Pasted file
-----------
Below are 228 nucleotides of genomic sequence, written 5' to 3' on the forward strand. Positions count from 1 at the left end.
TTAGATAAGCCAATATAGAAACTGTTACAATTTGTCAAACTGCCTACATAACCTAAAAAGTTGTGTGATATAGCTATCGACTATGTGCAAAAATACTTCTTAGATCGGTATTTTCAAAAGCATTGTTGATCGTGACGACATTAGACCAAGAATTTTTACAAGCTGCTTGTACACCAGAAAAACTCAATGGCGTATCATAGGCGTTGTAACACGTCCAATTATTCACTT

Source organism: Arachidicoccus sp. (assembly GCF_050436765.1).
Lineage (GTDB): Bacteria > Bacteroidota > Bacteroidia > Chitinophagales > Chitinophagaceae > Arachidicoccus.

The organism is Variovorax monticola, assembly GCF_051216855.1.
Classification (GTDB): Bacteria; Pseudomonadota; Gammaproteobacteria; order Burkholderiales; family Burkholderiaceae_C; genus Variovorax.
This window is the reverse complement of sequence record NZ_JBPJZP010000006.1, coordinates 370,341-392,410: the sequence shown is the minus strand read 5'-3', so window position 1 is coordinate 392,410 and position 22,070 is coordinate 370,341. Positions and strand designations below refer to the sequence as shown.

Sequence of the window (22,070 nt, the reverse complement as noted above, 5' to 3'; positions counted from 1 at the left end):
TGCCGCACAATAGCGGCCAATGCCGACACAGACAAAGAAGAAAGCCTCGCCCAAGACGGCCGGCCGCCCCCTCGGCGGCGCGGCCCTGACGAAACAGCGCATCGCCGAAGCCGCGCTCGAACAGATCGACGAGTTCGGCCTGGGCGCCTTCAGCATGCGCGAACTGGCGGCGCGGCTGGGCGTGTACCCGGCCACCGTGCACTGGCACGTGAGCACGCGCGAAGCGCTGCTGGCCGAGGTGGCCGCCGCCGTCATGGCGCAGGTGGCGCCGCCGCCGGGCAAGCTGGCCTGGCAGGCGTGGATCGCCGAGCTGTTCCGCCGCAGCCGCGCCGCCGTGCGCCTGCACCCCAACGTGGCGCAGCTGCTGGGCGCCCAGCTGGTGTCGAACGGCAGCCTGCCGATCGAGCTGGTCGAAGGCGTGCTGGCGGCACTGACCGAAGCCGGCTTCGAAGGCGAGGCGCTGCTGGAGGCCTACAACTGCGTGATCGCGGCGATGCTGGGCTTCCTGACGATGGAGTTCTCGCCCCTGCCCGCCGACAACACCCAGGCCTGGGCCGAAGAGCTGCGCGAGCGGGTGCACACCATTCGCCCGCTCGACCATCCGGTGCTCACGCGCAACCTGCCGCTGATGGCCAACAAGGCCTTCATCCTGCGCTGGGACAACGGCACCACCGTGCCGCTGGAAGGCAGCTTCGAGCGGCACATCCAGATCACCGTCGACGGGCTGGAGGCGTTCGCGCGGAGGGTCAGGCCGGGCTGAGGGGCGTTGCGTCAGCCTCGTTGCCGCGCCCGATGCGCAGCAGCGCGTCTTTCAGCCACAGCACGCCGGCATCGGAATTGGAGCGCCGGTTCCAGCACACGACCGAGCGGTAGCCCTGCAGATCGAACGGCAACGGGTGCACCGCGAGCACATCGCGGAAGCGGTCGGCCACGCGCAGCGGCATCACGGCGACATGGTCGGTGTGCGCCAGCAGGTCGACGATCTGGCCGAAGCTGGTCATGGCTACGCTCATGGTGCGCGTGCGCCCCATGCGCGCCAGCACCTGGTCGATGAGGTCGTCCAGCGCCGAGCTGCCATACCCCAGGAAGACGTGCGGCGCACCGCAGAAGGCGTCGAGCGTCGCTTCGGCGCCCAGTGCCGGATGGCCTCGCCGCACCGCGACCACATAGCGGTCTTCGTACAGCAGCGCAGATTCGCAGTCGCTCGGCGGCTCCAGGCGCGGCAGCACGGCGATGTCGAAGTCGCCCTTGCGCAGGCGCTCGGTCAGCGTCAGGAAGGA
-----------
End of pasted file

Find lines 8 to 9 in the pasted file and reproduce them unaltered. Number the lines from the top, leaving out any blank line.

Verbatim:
Sequence of the window (22,070 nt, the reverse complement as noted above, 5' to 3'; positions counted from 1 at the left end):
TGCCGCACAATAGCGGCCAATGCCGACACAGACAAAGAAGAAAGCCTCGCCCAAGACGGCCGGCCGCCCCCTCGGCGGCGCGGCCCTGACGAAACAGCGCATCGCCGAAGCCGCGCTCGAACAGATCGACGAGTTCGGCCTGGGCGCCTTCAGCATGCGCGAACTGGCGGCGCGGCTGGGCGTGTACCCGGCCACCGTGCACTGGCACGTGAGCACGCGCGAAGCGCTGCTGGCCGAGGTGGCCGCCGCCGTCATGGCGCAGGTGGCGCCGCCGCCGGGCAAGCTGGCCTGGCAGGCGTGGATCGCCGAGCTGTTCCGCCGCAGCCGCGCCGCCGTGCGCCTGCACCCCAACGTGGCGCAGCTGCTGGGCGCCCAGCTGGTGTCGAACGGCAGCCTGCCGATCGAGCTGGTCGAAGGCGTGCTGGCGGCACTGACCGAAGCCGGCTTCGAAGGCGAGGCGCTGCTGGAGGCCTACAACTGCGTGATCGCGGCGATGCTGGGCTTCCTGACGATGGAGTTCTCGCCCCTGCCCGCCGACAACACCCAGGCCTGGGCCGAAGAGCTGCGCGAGCGGGTGCACACCATTCGCCCGCTCGACCATCCGGTGCTCACGCGCAACCTGCCGCTGATGGCCAACAAGGCCTTCATCCTGCGCTGGGACAACGGCACCACCGTGCCGCTGGAAGGCAGCTTCGAGCGGCACATCCAGATCACCGTCGACGGGCTGGAGGCGTTCGCGCGGAGGGTCAGGCCGGGCTGAGGGGCGTTGCGTCAGCCTCGTTGCCGCGCCCGATGCGCAGCAGCGCGTCTTTCAGCCACAGCACGCCGGCATCGGAATTGGAGCGCCGGTTCCAGCACACGACCGAGCGGTAGCCCTGCAGATCGAACGGCAACGGGTGCACCGCGAGCACATCGCGGAAGCGGTCGGCCACGCGCAGCGGCATCACGGCGACATGGTCGGTGTGCGCCAGCAGGTCGACGATCTGGCCGAAGCTGGTCATGGCTACGCTCATGGTGCGCGTGCGCCCCATGCGCGCCAGCACCTGGTCGATGAGGTCGTCCAGCGCCGAGCTGCCATACCCCAGGAAGACGTGCGGCGCACCGCAGAAGGCGTCGAGCGTCGCTTCGGCGCCCAGTGCCGGATGGCCTCGCCGCACCGCGACCACATAGCGGTCTTCGTACAGCAGCGCAGATTCGCAGTCGCTCGGCGGCTCCAGGCGCGGCAGCACGGCGATGTCGAAGTCGCCCTTGCGCAGGCGCTCGGTCAGCGTCAGGAAGGA